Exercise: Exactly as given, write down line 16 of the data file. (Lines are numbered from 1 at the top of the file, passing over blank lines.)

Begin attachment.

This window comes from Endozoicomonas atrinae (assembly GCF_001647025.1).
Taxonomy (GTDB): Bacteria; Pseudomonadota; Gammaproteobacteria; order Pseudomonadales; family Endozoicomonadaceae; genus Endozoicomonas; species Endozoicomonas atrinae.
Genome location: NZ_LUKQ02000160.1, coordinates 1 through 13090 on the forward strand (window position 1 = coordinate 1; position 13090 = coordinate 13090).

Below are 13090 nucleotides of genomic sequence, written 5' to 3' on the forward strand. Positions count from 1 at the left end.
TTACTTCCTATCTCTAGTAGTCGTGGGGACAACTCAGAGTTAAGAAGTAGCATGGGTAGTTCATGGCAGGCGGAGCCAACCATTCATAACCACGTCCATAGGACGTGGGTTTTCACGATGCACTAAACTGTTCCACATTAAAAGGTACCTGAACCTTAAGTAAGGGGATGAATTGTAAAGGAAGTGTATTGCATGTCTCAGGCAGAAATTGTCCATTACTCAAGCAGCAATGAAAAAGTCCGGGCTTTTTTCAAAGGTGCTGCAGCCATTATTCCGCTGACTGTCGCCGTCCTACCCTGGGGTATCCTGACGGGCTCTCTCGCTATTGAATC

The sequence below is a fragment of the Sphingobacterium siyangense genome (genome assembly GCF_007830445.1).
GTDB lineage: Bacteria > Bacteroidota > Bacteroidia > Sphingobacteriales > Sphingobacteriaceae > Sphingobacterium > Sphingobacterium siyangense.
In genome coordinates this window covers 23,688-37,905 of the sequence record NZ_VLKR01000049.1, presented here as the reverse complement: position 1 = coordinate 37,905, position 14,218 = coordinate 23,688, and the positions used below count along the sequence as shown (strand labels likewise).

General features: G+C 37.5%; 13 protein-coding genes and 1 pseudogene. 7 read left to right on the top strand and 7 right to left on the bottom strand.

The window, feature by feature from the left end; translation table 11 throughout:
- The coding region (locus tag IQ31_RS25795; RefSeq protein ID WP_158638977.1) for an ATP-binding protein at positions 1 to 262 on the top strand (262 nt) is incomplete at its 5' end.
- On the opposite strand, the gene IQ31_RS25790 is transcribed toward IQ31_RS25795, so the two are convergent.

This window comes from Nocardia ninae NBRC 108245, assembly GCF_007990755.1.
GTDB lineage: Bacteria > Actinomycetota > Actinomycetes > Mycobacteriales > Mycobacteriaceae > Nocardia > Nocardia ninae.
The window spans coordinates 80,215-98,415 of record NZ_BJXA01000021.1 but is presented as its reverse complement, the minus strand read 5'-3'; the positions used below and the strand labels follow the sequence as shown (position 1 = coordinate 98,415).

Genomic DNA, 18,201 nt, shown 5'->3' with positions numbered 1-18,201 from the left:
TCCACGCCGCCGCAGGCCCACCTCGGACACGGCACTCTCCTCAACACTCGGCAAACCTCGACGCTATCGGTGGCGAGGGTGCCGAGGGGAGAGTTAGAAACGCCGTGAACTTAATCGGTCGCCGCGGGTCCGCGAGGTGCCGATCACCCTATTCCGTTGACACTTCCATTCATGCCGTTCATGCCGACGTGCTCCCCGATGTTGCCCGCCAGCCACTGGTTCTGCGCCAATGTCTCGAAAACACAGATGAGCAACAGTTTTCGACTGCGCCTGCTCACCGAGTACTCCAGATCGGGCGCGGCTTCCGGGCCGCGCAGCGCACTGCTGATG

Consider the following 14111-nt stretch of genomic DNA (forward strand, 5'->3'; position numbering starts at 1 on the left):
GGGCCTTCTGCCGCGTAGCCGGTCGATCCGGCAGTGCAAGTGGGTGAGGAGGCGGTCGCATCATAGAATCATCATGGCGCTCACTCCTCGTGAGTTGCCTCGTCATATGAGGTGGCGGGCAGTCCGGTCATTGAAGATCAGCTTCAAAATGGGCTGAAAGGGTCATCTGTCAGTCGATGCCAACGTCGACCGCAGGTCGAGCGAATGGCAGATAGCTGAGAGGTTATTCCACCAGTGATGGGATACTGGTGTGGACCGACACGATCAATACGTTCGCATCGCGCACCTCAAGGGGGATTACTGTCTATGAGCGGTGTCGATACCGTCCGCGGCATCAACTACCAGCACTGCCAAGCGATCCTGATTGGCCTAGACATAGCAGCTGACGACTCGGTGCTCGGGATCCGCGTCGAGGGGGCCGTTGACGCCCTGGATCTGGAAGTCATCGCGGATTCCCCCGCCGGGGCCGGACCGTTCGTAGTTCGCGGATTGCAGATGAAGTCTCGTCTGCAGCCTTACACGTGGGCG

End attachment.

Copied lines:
Genomic DNA, 18,201 nt, shown 5'->3' with positions numbered 1-18,201 from the left: